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UC San Diego, USC and UCLA Awarded NSF Grant to Study Fundamentals of Cyber-Physical Systems

 Rajesh Gupta
Computer Science and Engineering professor Rajesh Gupta is leading the UCSD end of the joint effort with UCLA and USC.

San Diego, CA, August 29, 2008 -- A coalition of computer scientists from UC San Diego, UCLA and the University of Southern California (USC) have been awarded a grant from the National Science Foundation (NSF) to study software design and run-time techniques for "cyber-physical systems," computer systems that are tightly integrated with the physical world. 

"This is one of the first grants from NSF in this domain," says Rajesh Gupta, a professor of computer science and engineering at UCSD's Jacobs School of Engineering and a researcher affiliated with the California Institute of Telecommunications and Information Technology (Calit2). Gupta is one of the principal investigators on the $900,000 project (UCSD will receive $225,000 of the total funds). Other PIs include USC computer science Professor Ramesh Govindan and electrical engineering Professors Mani Srivastava and Paulo Tabuada of UCLA.

In addition to the NSF's research interest, the Networking and Information Technology Research and Development (NITRD) — the nation's primary source of federally funded research in computing, networking and software — has identified cyber-physical systems (CPS) as its number one research priority. Over the next three years, Gupta and his fellow researchers hope to establish the scientific principles and engineering practices governing the design of CPS, or "physically-coupled systems."

One example of a CPS is a sensor-based network that measures strain at various points of a bridge and sends information to a central station for determination of deterioration and damage prognosis. Other examples include smart transportation networks that optimize traffic movement in real time, based on road conditions; automatic pilot avionics; or in-home medical monitoring, such as the device developed by Calit2 at UC Irvine and Project Walk, a Southern California-based recovery program for those affected by spinal cord injuries (SCI) (read the full article about SCI and in-home health care).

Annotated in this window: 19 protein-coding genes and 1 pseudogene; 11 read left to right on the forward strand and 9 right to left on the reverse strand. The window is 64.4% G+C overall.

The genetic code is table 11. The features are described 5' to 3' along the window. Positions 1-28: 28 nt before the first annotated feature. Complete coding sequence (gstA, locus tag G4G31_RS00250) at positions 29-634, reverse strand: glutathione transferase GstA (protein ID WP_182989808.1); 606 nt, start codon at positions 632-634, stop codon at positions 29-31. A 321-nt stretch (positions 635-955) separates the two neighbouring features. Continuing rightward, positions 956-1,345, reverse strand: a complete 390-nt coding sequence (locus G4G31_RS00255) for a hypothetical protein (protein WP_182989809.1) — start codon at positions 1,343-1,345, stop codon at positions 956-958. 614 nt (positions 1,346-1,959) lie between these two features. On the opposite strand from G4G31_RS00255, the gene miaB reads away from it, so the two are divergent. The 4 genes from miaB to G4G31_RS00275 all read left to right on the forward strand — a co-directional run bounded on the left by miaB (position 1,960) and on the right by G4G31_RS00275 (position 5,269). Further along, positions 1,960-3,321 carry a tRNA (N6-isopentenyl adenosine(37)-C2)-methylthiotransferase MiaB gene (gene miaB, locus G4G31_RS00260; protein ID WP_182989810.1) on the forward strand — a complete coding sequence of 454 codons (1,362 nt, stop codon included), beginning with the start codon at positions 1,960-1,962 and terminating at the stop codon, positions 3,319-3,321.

The researchers will focus on four fundamental challenges inherent to the field as an intellectual discipline:

  • Programming CPS software to capture data from the physical world and translate it into observables for embedded computation;
  • Developing formal methods for software modules that indirectly interact with each other through the physical world;
  • Programming CPS applications to allow for resource management that adapts to changes in the physical world; and
  • Developing system software that shares physically-coupled sensor and actuator resources in distributed settings.

Explained Gupta: "In computer science, we typically have a limited set of observables. In physics, the observables could be very diverse. A cyber-physical system goes beyond the role of logic in computers to also include the physics in real-life systems. We know how to prove or disprove propositions in computer science or the physical laws in physical sciences through entirely different intellectual traditions. With CPS, we have to build both the mathematical rigor and physical empirical settings suited for CPS and construct theories based on observational data."